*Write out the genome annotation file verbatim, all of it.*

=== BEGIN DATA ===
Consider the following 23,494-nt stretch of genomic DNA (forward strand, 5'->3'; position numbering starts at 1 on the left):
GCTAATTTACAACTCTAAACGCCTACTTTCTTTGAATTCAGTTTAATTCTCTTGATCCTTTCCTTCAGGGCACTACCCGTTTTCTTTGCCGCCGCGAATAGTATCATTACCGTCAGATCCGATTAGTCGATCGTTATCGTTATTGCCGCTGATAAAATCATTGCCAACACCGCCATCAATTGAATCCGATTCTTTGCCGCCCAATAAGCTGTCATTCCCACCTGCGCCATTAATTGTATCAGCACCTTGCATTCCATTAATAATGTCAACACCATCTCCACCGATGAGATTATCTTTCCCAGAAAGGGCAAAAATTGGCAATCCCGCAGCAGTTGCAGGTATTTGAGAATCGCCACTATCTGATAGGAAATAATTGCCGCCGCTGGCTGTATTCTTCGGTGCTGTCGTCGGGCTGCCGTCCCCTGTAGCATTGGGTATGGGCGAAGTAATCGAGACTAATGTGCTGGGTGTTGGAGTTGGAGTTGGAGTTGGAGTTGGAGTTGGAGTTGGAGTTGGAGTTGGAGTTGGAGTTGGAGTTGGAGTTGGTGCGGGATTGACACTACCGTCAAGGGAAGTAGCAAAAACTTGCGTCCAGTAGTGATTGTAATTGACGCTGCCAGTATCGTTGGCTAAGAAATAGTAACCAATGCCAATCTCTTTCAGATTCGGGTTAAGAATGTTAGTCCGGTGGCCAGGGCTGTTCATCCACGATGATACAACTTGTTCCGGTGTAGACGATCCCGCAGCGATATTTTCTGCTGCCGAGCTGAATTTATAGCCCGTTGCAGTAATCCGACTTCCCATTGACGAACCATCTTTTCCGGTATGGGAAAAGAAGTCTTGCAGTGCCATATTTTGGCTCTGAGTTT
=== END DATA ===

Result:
Consider the following 23,494-nt stretch of genomic DNA (forward strand, 5'->3'; position numbering starts at 1 on the left):
GCTAATTTACAACTCTAAACGCCTACTTTCTTTGAATTCAGTTTAATTCTCTTGATCCTTTCCTTCAGGGCACTACCCGTTTTCTTTGCCGCCGCGAATAGTATCATTACCGTCAGATCCGATTAGTCGATCGTTATCGTTATTGCCGCTGATAAAATCATTGCCAACACCGCCATCAATTGAATCCGATTCTTTGCCGCCCAATAAGCTGTCATTCCCACCTGCGCCATTAATTGTATCAGCACCTTGCATTCCATTAATAATGTCAACACCATCTCCACCGATGAGATTATCTTTCCCAGAAAGGGCAAAAATTGGCAATCCCGCAGCAGTTGCAGGTATTTGAGAATCGCCACTATCTGATAGGAAATAATTGCCGCCGCTGGCTGTATTCTTCGGTGCTGTCGTCGGGCTGCCGTCCCCTGTAGCATTGGGTATGGGCGAAGTAATCGAGACTAATGTGCTGGGTGTTGGAGTTGGAGTTGGAGTTGGAGTTGGAGTTGGAGTTGGAGTTGGAGTTGGAGTTGGAGTTGGAGTTGGAGTTGGTGCGGGATTGACACTACCGTCAAGGGAAGTAGCAAAAACTTGCGTCCAGTAGTGATTGTAATTGACGCTGCCAGTATCGTTGGCTAAGAAATAGTAACCAATGCCAATCTCTTTCAGATTCGGGTTAAGAATGTTAGTCCGGTGGCCAGGGCTGTTCATCCACGATGATACAACTTGTTCCGGTGTAGACGATCCCGCAGCGATATTTTCTGCTGCCGAGCTGAATTTATAGCCCGTTGCAGTAATCCGACTTCCCATTGACGAACCATCTTTTCCGGTATGGGAAAAGAAGTCTTGCAGTGCCATATTTTGGCTCTGAGTTT